Accounting Standards Board (ASB) believes that the statement of principles is a narrative of the fundamental approach underlining the financial statements of all profit oriented businesses.This approach is intended to be up-to-date,consistent internally and should also be in line with all other approaches adopted in the world.Despite the statement of principle assisting in the preparation of the accounting standards,they are also used by preparers and auditors who are faced with new or emerging accounting issues in order to assist them to carry out initial analysis of the issue involved.When reporting the financial position and performance of the firm, the financial statements need to reflect the effect of all transactions of the firm. This can only be achieved by specifying and classifying the items in terms of elements. These elements include:
Gains: This is defined as the increase in the ownership interest. This occurs when the company has made a profit after deducting all the expenses from the sales. For example if a business sells a commodity for 4000 and this commodity had cost it 2500. Then we are told the commodity incurred operating expenses of 300, and then we can say the commodity had a gain of 1200. (Lynn, 2004)Losses: This is defined as a decrease in the ownership interest. This occurs where the business has more expenses than the sale price. For example, if one buys his goods at 1000 and sells them at 1200, we need to deduct the cost price and other operating expenses from the selling price. …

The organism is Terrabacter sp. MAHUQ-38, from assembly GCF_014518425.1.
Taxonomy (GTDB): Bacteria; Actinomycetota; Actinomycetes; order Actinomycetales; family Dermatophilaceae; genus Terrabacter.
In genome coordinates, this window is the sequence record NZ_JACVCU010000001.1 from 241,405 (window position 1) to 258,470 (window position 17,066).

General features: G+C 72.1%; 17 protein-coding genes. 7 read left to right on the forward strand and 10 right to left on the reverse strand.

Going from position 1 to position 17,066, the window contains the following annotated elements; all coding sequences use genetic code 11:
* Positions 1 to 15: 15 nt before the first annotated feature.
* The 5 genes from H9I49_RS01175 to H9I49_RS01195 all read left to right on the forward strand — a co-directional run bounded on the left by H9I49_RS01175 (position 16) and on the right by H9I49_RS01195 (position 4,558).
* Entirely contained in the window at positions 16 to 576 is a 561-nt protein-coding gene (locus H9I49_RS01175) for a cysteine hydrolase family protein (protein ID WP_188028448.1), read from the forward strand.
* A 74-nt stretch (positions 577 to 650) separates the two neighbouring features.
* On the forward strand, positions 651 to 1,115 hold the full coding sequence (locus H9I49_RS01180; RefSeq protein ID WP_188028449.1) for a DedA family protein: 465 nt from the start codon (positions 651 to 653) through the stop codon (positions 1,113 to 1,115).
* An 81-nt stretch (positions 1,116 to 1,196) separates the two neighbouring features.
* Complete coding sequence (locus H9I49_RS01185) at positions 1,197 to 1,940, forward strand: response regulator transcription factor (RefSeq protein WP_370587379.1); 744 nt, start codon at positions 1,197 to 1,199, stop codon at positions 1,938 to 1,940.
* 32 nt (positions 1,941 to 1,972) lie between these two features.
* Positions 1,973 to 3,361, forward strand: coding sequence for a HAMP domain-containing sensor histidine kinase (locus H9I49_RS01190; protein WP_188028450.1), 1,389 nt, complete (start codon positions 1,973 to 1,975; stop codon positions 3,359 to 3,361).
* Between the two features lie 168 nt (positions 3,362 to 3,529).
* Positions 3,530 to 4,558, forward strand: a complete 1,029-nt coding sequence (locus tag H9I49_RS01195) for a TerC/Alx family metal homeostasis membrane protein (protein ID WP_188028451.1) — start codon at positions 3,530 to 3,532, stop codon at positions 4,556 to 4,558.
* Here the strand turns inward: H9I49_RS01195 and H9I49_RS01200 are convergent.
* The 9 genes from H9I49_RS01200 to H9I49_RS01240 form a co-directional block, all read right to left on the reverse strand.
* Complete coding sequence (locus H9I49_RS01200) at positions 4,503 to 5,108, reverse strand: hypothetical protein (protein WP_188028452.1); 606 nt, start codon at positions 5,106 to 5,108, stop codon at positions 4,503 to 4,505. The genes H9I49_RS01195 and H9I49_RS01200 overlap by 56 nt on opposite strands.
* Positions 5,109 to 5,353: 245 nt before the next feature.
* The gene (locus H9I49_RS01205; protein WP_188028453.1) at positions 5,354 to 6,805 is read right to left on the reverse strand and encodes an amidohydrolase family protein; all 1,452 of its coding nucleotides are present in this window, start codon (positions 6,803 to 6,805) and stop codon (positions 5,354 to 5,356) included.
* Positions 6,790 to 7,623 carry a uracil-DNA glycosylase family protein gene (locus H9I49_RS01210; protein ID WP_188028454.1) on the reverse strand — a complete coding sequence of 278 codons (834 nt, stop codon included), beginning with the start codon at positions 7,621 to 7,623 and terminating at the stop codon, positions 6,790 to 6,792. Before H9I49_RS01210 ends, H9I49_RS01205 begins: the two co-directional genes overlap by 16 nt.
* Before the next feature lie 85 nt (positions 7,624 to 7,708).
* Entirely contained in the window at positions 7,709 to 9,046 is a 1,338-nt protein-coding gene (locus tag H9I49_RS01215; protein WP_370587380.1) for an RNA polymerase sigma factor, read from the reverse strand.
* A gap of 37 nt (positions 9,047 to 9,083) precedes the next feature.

Assets: These are rights or access to future benefits controlled by a business as result of past transactions. These include things like premises, motor vehicles, stock, and cash in hand and at bank. (Lynn, 2004)
Liabilities: This is an obligation to transfer the economic benefit due to past transaction. This is what the firm has in the business that does not actually belong to it but it is borrowed. For example the business might have taken a long from the bank of 10,000 to boost the business. This 10,000 loan is referred to as a liability.
Ownership Interest: This is usually what the owner of the firm has actually contributed to the business. We get it by deducting the entities liabilities from the entities assets.
(Accounting Standards Board, 1999)
The above elements enhance financial reporting because these are elements that are included in the profit and loss account and those to be included in the balance sheet. For example, gains and loss commonly referred to as revenue and expenses respectively are included in the profit and loss account. On the other had the Assets, liabilities and the ownership interest is included in the balance sheet.
(Wood and Sangster, 1999)
Matching is not Regarded as the Driver of the Recognition Process
The above phrase means that the gains or a loss should not be recognised at the same time. If the effect of a transaction was to create a new asset or a liability, then the new asset or liability should not be recognised immediately in the balance sheet once there is reliable evidence of its occurrence which should be in monetary value. Unless there is no change in the net asset or the change is as a result of the capital